Sep 142008

I’ve been in Cambodia for three weeks now and those weeks have been action-packed! For the past few days we have been having so much rain. Every night I can watch the lightening splash around the clouds, and sometimes the downpours are so heavy the street outside our door floods. The porch roof of the volunteer house is tin and sometimes the drumming of water-drops is so loud it interrupts your conversation and you need to speak up. For a South Australian this is all very exciting and jealous-making. 

I’m really enjoying living in the volunteer house here in Phnom Penh. It’s like being back at boarding college in lots of ways. There are eleven of us volunteers staying here and we all get along well. About an hour ago we even had a yoga lesson from one of the volunteers! The house itself is quite luxurious – there is a wide front enclosed verandah that leads in to the tiled living area. On this ground floor there is also the kitchen, the laundry, and a TV room with a large collection of DVDs, which are very cheap and easy to pick up at the Russian Market (Toul Tum Pong) not far from the house. The next floor up is bedrooms – all bedrooms have ensuite bathrooms with Western-style toilets, and most volunteers share a bedroom with another volunteer. There is no hot water in the shower but you honestly don’t need it. The top floor is bedrooms too, and access to the roof. The roof is a beautiful place to hang out… it all makes you feel very lucky and very rich! 

The volunteer house itself is very conveniently placed less than five minutes walk from the CWF school, about five minutes walk to a couple different internet cafés, and about ten minutes walk to Toul Tum Pong, the Russian Market, where you can buy just about everything you really need. For creature comforts like Milo, Tim Tams and Vegemite you can catch a tuk-tuk or a moto to the supermarkets or shopping centres closer to town. Riding in a tuk-tuk is the most enjoyable form of transport I have ever come across. Because you’re in the open air you feel so connected with everything happening around you. You can smell the food cooking in the markets, watch the crazy “no rules” traffic dance around you, and feel a beautiful breeze on your face, which is absolutely divine in the humidity. Riding on a moto is also enjoyable but make sure you take a good look at where your footrests are before you hop on behind the driver! It’s very difficult to find them with your legs in the way. And watch out for the exhaust pipe when you get off, or you’ll get a nasty burn.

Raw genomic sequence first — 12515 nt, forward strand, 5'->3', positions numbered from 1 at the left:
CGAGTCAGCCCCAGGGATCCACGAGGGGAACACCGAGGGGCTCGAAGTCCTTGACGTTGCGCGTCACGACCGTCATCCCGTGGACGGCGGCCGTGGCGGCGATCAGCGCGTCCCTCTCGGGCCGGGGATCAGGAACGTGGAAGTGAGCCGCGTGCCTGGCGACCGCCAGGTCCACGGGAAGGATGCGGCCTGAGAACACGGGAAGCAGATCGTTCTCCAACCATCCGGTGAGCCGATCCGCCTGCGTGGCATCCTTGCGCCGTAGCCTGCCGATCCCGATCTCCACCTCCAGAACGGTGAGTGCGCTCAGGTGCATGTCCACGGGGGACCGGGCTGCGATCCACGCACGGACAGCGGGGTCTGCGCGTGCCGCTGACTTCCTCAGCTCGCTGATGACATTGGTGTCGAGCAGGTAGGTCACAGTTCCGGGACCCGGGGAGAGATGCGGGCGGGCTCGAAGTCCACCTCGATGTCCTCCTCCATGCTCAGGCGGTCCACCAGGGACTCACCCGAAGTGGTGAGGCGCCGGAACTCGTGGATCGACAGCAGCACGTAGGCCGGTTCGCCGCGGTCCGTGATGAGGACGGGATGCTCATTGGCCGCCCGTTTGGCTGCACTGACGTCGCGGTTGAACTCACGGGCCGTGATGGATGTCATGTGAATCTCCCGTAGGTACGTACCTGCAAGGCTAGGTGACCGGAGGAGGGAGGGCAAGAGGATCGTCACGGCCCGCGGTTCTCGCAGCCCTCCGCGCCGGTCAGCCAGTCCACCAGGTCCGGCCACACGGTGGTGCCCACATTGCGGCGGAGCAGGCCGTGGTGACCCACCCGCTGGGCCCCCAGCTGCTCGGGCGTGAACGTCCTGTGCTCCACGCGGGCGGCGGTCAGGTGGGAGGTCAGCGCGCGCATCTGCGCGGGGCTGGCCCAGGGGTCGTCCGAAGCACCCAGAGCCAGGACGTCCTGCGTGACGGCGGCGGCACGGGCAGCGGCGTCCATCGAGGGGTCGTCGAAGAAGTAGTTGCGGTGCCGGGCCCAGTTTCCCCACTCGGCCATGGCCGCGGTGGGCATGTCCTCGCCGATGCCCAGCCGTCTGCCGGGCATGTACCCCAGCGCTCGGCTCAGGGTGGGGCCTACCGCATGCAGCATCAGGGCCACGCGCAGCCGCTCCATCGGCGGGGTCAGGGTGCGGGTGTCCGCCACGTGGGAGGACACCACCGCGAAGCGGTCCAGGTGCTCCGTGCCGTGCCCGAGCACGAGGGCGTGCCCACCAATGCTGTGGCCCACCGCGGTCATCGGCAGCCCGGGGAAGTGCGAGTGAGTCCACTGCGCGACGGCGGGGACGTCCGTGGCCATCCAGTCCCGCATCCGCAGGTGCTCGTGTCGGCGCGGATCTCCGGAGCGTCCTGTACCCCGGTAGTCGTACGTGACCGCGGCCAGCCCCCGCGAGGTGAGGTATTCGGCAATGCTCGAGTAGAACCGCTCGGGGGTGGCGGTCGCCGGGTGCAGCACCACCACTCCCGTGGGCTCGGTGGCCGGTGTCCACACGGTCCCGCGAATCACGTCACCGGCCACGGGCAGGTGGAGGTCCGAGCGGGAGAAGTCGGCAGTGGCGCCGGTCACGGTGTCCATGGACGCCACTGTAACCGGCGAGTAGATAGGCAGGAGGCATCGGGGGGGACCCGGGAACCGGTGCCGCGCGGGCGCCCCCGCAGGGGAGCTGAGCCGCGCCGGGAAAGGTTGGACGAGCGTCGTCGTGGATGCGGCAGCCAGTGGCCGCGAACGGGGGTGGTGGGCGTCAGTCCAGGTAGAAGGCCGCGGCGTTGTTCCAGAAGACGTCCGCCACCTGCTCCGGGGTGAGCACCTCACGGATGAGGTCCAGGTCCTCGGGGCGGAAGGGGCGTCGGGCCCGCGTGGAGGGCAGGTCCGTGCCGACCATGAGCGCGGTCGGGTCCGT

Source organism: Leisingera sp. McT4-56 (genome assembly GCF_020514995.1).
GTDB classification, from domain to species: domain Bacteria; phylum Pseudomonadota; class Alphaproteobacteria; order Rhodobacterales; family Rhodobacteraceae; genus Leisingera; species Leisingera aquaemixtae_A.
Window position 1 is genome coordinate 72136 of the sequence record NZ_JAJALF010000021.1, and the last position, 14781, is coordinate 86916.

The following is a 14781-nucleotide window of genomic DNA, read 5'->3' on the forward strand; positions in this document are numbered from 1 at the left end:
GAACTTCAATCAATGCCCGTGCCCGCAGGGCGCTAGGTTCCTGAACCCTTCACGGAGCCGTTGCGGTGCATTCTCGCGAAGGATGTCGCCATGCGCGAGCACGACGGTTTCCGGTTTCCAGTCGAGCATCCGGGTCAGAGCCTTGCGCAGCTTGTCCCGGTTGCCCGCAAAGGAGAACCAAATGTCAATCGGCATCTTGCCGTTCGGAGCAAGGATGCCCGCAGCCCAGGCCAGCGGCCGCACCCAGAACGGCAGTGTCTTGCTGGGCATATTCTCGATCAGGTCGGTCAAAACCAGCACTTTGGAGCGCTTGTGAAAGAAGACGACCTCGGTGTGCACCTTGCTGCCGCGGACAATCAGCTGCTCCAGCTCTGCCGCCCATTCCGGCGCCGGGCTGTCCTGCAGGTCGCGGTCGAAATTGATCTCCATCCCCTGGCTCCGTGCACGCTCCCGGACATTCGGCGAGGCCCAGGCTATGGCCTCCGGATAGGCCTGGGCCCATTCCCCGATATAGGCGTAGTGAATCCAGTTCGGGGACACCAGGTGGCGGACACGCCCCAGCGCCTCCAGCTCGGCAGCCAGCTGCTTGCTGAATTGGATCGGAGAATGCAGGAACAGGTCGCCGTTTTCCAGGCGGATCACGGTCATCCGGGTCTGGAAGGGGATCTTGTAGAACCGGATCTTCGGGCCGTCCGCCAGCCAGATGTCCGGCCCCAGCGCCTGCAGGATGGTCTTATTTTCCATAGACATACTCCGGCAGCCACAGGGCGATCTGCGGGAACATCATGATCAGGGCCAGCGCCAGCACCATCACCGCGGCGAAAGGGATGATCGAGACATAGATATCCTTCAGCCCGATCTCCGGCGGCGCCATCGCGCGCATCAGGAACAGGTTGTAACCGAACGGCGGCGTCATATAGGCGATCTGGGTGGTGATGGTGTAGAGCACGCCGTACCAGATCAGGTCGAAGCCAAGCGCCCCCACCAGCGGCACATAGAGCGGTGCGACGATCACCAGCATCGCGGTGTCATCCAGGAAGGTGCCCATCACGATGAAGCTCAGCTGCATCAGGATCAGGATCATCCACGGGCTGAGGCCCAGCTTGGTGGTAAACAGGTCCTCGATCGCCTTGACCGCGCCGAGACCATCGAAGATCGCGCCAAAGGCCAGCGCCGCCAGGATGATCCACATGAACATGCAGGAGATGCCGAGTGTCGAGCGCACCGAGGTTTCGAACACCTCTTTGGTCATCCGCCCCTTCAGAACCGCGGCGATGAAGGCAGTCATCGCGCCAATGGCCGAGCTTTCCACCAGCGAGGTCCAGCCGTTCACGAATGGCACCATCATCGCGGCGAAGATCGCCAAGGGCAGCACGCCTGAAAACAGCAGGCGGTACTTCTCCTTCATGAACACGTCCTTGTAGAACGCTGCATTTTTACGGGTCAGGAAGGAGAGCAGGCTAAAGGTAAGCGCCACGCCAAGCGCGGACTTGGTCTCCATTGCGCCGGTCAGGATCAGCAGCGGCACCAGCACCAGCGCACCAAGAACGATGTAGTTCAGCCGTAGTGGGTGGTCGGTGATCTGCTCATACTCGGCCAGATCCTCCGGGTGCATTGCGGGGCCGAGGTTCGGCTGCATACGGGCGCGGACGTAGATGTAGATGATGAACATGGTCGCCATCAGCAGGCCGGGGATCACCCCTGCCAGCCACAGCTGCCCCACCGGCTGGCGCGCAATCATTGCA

The people here are very friendly also. They smile a lot and like a laugh, and the smaller children are always calling out “hello!” to you. The kids are very inventive with the little they have. In our street and other streets nearby they play for hours with elaborate, very long-tailed kites they make out of plastic bags and sticks and string. The older boys like to play hackey-sack and are extremely good, especially because most of the time they don’t play with a ball but with a weighted shuttlecock! Badminton is very popular here. There are a few people who play in our street every morning (morning is the best time for exercise), and if you head out towards the Riverside in the evening you see many Khmer out playing badminton, hackey-sack or soccer. Soccer is probably the most popular game here though – I suppose because the equipment is cheap and the game is fairly easy to learn. If you go to Olympic Stadium in the city at any time of day there is always a bunch of boys playing soccer in the wide, empty space out the front. It’s amazing, considering the climate, how much exercise many Khmer do – five minutes into our yoga classes I’m always breaking a sweat, and that’s in comparison to those brave kids running around in the sun!

Another favourite Khmer pastime is playing cards. Four of us volunteers went to a local karaoke bar the other night and took a pack of cards. The minute we started playing we had the waiting staff and even some of the other customers peering over our shoulders and watching the game. At one point the manager joined in our game, and did quite well considering the amount of English he spoke and the amount of Khmer we can speak! There are often great moments like this when the gap between cultures is spanned and I absolutely live for those times.


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